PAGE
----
Help Fight Fraud

En español

At the EDD, we are dedicated to combatting fraudulent activity and protecting benefits for legitimate California workers in need.

We are continuing to strengthen our fraud detection methods and apply them to new and existing claims to further reduce the benefits fraud that has plagued unemployment systems across the country.

COVID-19-Related Fraud Updates

The implementation of to help us validate the identity of individuals filing a new claim for unemployment benefits is successfully helping us fight fraud on the front end of a claim. We are also using Thomson Reuter’s fraud criteria to validate other claimant information.

If you filed a claim and we need additional information, we will send requests through the mail or through your UI Online account.

  • The EDD wants to alert claimants to be aware of scammers at work trying to impersonate EDD and and get you to divulge your personal identifying information. 
    • If we call you, your caller ID may show “St of CA EDD” or the UI Customer Service number 1-800-300-5616 from 8 a.m. to 8 p.m.
    • If you opted in for SMS text alerts, messages are sent from 510-74 or 918-06 to the phone number you included on your unemployment claim.
    • The EDD will not send representatives to your home or contact you via social media or other websites.

Note: The national credit reporting agencies Transunion, Experian, and Equifax are offering no-cost credit monitoring services through April 2022.

Victims of Identity Theft

If you receive mail or a Form 1099G from the EDD, but you did not file a claim for benefits and you think someone else filed a claim under your name, address, or Social Security number, file a fraud report:

  • Benefit FraudVisit Ask EDD and select the Report Fraud category.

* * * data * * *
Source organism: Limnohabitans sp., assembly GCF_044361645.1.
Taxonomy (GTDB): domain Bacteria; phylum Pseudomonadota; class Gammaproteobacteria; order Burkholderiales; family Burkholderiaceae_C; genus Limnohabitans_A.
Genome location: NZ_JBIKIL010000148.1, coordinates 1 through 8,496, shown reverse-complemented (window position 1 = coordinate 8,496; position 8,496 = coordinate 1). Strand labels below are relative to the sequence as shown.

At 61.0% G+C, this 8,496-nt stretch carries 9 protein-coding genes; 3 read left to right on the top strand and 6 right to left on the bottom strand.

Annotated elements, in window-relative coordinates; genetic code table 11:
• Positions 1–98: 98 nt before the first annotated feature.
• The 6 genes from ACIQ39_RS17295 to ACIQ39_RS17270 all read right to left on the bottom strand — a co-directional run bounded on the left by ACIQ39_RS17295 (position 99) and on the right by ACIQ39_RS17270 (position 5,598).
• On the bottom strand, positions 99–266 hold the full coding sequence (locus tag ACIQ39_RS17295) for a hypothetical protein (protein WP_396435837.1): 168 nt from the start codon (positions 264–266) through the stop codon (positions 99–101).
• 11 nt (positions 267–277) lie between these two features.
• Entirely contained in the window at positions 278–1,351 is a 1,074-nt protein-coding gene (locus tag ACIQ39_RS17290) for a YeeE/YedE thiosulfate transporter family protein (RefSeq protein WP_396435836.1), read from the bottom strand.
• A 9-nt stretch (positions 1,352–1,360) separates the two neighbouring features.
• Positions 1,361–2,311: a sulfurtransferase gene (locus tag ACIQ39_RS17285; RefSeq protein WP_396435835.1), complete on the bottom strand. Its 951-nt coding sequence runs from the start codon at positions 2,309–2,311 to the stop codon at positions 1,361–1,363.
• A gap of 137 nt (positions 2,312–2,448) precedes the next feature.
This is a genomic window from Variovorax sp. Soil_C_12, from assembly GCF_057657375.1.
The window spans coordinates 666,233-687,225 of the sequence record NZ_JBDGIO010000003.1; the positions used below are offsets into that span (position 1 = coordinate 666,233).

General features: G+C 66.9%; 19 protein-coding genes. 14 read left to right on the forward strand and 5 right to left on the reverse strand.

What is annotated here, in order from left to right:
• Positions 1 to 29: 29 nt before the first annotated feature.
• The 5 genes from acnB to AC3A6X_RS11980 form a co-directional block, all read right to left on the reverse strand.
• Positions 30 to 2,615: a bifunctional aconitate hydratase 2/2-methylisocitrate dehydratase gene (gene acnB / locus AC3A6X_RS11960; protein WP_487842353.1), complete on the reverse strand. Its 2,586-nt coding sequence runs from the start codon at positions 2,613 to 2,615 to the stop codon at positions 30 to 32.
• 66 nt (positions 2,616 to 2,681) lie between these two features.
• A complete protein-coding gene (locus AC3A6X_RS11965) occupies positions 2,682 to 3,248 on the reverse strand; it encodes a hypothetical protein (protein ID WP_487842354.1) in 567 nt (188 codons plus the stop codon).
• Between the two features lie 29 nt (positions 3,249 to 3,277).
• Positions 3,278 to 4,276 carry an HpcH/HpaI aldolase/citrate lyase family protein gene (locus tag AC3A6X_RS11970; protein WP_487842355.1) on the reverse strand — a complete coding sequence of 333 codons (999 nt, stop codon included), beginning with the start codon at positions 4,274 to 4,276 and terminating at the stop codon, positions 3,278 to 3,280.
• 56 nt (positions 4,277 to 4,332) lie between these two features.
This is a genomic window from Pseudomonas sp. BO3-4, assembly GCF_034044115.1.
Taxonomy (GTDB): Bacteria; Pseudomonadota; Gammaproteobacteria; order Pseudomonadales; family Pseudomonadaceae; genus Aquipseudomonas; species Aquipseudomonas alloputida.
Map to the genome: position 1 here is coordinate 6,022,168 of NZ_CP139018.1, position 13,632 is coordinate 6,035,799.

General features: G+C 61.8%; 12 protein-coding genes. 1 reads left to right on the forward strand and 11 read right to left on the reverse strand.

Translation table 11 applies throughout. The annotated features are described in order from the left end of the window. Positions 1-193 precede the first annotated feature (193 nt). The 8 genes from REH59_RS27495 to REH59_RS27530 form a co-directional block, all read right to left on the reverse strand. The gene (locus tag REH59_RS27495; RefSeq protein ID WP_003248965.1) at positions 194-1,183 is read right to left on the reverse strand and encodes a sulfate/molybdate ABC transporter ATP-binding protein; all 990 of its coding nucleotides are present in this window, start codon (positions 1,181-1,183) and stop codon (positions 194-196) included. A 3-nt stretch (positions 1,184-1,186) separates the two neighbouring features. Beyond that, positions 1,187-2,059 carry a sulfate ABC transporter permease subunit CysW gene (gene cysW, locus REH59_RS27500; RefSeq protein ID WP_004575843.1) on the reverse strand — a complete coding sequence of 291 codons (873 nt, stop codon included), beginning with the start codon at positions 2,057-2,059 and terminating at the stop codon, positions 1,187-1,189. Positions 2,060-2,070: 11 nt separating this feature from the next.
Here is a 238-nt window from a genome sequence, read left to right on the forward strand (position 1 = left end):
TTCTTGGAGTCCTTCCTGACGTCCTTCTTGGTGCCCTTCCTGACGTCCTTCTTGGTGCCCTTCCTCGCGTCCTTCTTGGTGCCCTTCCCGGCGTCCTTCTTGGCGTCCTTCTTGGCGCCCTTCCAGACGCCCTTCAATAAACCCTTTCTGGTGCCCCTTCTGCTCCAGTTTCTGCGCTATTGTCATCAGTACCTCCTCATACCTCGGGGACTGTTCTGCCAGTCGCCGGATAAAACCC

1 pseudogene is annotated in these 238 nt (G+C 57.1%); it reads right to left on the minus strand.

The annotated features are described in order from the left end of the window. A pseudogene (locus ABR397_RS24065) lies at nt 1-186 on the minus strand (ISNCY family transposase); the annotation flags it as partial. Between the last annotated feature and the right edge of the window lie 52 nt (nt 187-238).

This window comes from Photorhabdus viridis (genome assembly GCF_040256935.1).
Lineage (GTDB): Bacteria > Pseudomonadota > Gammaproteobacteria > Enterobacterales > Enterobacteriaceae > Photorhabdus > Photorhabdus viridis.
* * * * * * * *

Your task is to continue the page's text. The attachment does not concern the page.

• Form 1099G – Visit Ask EDD and select the Form 1099G category or call 1-866-401-2849, Monday through Friday, from 8 a.m. to 5 p.m., except on state holidays.

If we find you were a victim of fraud, we will remove the claim from your Social Security number and send you an updated 1099G, if needed. Review IRS tax guidance on benefit identity theft.

For more information about protecting yourself from identity theft, review the California Attorney General’s Identity Theft Information Sheets and Credit Scores and Reports.

Types of Fraud

Avoid Scams

Scammers attempt to get your personal identifying information for a number of criminal reasons, including applying for unemployment benefits in your name. By being watchful, you can help stop them and avoid identity theft. To protect yourself, follow these tips when communicating with the EDD or our contractors:

  • Do not respond to communication on social media or phone apps. The EDD does not reach out to claimants this way.
  • Do not respond to text messages. Text messages asking people to activate a benefits debit card by clicking on a link are scams. Bank of America and EDD never text message people to reactivate a debit card.
  • Make sure any website links take you to a URL with “” before selecting it.
  • If we call you, your caller ID may show “St of CA EDD” or the UI Customer Service number 1-800-300-5616 from 8 a.m. to 8 p.m.
  • If you opted in for SMS text alerts, messages are sent from 510-74 or 918-06.
  • The EDD will not send representatives to your home.

For more tips, refer to What You Should Know about Unemployment Scammers (PDF).

Avoid Committing Fraud

You are committing fraud if you:

  • Make a false statement
  • Provide wrong information
  • Withhold facts

Unemployment Claims

To avoid fraud charges and penalties, report all income including self-employment and independent contractor work. Also, keep a record of the work and wages earned for each day to ensure accuracy. For more information, visit How to Report Work and Wages.

If you think you may have accidentally committed Unemployment Insurance (UI) fraud, contact us immediately.

Disability or Paid Family Leave Claims

It is a violation if you purposely make a false statement or knowingly conceal facts in order to obtain the payment of EDD benefits whether for yourself or any other person.